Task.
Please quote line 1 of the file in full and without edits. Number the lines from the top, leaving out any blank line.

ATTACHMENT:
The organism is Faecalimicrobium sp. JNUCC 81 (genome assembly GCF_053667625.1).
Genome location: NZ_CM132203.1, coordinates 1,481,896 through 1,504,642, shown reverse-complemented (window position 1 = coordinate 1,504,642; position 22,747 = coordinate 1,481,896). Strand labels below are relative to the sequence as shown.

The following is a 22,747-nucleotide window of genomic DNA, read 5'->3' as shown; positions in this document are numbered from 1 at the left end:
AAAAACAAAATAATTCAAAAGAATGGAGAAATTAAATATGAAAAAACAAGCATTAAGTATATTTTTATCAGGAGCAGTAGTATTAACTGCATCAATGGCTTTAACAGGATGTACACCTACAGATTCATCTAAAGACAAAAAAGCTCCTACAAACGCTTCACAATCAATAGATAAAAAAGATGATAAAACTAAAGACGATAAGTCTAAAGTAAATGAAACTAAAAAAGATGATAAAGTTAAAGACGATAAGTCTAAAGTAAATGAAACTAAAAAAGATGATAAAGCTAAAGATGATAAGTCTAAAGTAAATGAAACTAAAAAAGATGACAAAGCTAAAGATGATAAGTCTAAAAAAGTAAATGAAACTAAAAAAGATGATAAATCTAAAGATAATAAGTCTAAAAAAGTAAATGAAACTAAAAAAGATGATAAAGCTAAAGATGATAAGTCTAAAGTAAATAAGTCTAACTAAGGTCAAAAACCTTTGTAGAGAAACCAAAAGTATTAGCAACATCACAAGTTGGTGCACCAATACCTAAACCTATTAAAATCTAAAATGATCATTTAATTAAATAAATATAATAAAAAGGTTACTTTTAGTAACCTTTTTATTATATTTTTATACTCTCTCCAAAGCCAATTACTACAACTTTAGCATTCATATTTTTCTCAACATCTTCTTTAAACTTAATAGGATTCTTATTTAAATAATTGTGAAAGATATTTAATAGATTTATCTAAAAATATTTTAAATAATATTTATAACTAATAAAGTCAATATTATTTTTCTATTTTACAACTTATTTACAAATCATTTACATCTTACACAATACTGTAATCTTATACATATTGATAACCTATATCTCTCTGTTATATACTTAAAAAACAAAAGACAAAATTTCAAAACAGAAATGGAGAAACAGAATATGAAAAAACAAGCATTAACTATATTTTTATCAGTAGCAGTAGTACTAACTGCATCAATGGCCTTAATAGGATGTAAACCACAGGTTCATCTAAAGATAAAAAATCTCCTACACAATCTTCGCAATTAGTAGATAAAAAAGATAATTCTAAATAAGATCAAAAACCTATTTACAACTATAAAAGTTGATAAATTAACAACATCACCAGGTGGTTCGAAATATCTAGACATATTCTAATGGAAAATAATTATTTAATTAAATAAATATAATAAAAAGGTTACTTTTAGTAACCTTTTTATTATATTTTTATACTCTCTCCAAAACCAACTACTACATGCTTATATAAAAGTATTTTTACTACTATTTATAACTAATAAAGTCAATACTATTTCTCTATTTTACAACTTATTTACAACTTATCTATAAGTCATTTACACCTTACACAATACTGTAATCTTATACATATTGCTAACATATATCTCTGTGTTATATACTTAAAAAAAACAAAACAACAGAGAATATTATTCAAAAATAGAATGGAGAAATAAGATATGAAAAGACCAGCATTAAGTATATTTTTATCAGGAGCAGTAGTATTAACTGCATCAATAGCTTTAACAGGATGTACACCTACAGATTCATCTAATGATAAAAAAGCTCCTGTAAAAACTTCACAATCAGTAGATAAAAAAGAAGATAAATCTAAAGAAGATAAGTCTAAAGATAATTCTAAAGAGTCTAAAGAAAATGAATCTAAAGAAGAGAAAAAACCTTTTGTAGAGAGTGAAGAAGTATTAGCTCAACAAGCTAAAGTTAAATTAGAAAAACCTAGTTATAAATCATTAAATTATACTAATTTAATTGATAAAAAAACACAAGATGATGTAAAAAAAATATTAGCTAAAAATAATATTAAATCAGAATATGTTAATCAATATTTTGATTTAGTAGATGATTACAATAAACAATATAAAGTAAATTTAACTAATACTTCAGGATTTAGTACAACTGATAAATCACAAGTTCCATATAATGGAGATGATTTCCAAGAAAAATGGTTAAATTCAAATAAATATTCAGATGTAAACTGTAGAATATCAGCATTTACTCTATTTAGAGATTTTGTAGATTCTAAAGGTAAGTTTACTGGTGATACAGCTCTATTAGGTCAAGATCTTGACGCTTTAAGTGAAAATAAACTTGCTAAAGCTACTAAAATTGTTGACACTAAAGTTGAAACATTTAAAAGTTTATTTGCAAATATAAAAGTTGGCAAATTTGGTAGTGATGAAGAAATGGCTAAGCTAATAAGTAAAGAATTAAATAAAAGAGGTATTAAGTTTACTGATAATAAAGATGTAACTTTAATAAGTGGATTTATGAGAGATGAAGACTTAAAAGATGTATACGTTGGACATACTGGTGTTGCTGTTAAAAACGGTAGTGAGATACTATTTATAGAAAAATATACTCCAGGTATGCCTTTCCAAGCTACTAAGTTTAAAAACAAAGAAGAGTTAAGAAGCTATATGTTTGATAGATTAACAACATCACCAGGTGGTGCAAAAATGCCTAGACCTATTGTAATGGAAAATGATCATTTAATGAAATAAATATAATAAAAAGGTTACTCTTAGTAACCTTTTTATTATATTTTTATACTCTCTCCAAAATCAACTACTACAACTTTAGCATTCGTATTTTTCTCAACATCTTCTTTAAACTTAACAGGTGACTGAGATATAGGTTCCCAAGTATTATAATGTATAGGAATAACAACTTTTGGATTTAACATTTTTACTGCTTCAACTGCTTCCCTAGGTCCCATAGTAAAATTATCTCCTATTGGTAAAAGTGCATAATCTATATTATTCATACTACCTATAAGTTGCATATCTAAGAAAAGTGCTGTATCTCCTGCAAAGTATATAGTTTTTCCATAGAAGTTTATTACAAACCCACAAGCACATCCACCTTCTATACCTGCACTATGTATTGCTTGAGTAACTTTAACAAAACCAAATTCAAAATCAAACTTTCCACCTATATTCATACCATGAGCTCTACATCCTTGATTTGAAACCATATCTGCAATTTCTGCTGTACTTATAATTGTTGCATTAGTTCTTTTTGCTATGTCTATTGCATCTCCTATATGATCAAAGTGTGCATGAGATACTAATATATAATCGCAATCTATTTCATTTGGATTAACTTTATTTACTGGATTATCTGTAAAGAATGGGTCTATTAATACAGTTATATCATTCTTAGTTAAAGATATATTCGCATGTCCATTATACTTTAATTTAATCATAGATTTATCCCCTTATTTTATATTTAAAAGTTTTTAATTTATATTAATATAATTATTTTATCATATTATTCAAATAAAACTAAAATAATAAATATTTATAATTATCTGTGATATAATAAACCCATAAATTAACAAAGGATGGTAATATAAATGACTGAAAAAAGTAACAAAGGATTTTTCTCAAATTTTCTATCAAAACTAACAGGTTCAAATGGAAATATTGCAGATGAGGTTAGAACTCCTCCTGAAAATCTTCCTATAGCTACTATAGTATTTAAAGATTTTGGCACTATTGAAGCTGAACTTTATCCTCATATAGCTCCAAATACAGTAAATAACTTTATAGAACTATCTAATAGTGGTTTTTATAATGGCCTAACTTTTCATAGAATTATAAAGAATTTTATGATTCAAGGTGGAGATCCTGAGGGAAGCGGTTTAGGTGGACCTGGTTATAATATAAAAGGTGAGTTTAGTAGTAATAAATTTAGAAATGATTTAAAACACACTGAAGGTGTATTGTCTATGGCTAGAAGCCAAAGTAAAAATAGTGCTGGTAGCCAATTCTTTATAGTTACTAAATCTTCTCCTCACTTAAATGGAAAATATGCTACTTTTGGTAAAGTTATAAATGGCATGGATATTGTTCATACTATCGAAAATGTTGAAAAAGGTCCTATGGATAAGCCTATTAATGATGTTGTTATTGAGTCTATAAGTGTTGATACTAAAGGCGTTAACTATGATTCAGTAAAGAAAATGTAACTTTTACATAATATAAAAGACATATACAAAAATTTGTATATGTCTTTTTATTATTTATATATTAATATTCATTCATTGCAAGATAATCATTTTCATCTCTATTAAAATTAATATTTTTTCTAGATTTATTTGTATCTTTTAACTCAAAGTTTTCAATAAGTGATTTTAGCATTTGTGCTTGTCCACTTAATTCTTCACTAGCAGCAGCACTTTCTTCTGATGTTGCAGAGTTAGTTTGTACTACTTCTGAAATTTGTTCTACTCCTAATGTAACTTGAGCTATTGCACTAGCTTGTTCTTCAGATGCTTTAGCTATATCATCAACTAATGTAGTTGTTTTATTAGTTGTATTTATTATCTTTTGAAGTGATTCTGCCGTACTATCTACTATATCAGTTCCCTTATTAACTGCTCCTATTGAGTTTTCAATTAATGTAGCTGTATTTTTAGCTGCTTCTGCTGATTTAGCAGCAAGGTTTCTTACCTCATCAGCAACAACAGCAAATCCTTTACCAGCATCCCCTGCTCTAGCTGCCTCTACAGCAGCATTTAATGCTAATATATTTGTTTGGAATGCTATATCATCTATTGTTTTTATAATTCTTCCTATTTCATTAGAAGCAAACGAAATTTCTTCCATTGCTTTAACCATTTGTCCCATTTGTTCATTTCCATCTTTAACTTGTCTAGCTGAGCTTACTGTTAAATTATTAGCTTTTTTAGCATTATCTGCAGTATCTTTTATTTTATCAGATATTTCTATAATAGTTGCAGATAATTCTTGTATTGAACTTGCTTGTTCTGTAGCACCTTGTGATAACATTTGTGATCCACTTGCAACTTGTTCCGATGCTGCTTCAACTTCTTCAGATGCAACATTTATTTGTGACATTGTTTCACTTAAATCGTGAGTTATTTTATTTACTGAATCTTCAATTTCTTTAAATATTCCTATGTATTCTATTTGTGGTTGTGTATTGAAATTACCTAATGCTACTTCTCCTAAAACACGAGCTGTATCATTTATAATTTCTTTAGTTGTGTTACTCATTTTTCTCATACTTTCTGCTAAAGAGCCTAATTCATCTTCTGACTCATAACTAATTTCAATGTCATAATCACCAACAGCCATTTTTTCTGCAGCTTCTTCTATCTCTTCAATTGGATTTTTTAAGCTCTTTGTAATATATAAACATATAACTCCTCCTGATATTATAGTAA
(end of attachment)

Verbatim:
The organism is Faecalimicrobium sp. JNUCC 81 (genome assembly GCF_053667625.1).